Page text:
Sony launched the first Japanese transistor radio, the TR-55, in September 1955. Less than a month later, Sony kicked off sales of the little-known TR-2K transistor radio kit as well. The TR-2K was Japan's first transistor radio kit and, when assembled, represented Japan's second pocketable ultra-compact transistor radio.
Transistor radios promised massive size reductions, and realizing units that would fit in the pocket was the dream of every technician involved in the commercialization process.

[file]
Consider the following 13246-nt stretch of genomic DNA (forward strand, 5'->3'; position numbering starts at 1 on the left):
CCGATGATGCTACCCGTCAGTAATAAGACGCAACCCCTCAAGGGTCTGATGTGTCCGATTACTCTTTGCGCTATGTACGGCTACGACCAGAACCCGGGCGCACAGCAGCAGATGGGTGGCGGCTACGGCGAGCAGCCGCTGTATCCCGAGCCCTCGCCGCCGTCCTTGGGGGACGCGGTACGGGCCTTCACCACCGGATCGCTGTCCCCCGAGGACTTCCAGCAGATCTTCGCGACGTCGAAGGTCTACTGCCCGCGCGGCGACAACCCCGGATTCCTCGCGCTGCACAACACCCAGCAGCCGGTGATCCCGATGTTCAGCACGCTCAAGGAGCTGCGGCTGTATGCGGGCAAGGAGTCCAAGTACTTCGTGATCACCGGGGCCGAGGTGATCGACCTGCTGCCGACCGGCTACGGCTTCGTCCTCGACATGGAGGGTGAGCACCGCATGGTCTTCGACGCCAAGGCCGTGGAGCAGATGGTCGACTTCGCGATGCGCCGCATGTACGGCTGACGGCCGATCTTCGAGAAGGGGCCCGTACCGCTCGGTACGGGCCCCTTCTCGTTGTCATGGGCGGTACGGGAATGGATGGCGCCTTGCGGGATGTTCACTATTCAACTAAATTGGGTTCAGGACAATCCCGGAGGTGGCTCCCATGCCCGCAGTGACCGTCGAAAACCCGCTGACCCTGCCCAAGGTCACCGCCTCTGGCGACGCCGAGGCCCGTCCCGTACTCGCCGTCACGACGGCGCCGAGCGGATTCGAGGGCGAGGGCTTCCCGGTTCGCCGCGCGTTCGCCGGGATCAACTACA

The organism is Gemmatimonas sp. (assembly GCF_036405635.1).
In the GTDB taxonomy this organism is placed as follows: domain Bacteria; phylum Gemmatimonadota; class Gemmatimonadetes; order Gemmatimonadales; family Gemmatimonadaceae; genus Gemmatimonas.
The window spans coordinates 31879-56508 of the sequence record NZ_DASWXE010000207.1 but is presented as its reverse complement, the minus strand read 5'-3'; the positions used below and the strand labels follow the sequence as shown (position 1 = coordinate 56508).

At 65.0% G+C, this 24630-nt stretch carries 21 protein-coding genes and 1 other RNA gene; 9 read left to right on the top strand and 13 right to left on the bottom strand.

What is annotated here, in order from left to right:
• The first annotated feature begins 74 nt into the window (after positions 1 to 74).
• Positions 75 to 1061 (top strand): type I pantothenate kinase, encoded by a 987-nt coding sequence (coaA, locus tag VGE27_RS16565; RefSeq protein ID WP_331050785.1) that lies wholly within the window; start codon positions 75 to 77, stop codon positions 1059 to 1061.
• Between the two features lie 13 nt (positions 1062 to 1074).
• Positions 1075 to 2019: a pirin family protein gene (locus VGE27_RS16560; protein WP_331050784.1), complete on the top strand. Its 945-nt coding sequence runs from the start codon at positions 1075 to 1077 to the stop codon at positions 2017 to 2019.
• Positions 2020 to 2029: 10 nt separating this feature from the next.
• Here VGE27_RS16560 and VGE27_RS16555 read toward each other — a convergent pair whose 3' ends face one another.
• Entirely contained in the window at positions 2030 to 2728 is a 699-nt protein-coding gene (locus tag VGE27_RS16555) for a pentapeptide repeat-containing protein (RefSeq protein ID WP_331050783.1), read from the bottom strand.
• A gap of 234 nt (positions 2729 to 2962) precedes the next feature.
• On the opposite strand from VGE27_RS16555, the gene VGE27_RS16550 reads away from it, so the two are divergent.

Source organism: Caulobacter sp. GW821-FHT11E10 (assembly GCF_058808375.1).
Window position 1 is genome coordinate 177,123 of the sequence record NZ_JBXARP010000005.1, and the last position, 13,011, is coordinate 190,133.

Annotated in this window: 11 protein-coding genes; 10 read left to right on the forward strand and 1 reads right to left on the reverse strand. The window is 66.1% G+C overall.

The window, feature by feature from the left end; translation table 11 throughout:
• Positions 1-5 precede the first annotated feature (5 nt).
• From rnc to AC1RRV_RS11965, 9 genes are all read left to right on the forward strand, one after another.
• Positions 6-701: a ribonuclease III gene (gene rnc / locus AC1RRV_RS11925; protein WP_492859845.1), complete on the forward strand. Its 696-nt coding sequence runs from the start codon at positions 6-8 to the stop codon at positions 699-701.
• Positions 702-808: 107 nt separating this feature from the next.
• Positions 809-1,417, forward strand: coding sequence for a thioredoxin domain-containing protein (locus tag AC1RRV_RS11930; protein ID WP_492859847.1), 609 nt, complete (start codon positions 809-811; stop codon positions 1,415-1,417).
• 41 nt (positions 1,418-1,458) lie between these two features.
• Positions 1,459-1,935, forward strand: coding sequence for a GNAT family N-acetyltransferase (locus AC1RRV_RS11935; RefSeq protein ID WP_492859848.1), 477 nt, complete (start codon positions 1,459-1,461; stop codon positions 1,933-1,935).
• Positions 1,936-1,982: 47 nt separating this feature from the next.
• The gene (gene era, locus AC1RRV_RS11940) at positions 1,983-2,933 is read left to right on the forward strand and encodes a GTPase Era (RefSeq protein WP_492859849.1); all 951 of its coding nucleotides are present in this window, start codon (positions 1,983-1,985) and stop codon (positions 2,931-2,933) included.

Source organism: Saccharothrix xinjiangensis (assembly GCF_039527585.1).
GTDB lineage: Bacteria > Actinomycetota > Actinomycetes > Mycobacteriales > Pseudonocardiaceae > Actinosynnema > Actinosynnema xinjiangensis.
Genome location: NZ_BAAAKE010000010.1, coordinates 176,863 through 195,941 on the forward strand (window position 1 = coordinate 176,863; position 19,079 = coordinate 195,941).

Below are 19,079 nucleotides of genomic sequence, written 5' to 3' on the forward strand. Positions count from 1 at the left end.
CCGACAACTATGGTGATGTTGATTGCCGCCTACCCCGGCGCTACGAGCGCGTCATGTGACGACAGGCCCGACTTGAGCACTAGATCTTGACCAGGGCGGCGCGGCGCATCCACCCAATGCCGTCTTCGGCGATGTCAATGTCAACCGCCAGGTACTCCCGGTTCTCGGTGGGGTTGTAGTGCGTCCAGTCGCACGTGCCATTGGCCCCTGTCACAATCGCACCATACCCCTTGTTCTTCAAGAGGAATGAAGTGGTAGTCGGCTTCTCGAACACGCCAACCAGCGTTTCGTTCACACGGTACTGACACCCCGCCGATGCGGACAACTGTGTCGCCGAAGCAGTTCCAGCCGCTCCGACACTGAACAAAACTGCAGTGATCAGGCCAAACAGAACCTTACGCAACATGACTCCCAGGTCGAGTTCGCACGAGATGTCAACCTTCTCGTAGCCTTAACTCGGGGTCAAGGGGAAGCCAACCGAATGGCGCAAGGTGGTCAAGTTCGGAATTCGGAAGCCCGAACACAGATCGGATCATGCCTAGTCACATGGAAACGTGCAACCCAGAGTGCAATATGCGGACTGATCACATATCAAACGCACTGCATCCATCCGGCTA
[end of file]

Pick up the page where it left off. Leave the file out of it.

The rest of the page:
Initially, however, it proved impossible to make Japan's -- and Sony's -- first transistor radio, the TR-55, pocket-sized. To create smaller radios, it was not enough to make only the transistors smaller. The speaker, condensers, transducers and other parts also had to be reduced in size. Adopting what might in one sense be called an aggressive approach, Sony engineers achieved greater reductions in scale via a bold strategy that eliminated the speakers to create an earphone-only radio. At 5,700 yen, the TR-2K was cheaper than the 19,900 yen TR-55 because, in addition to enabling customers who bought the product to assemble it themselves using only an soldering iron, amplification for the speaker was unnecessary and it was possible to use cheaper transistors. However, it turned out that although the catalog said users could assemble the unit in four hours, customer service personnel were kept extremely busy with inquiries from customers who, at the time, were not used to electrical circuitry. These troubles passed quickly and two years later, Sony came up with the 13,800 yen "pocketable" TR-63 radio, which had a speaker and became a huge best-seller.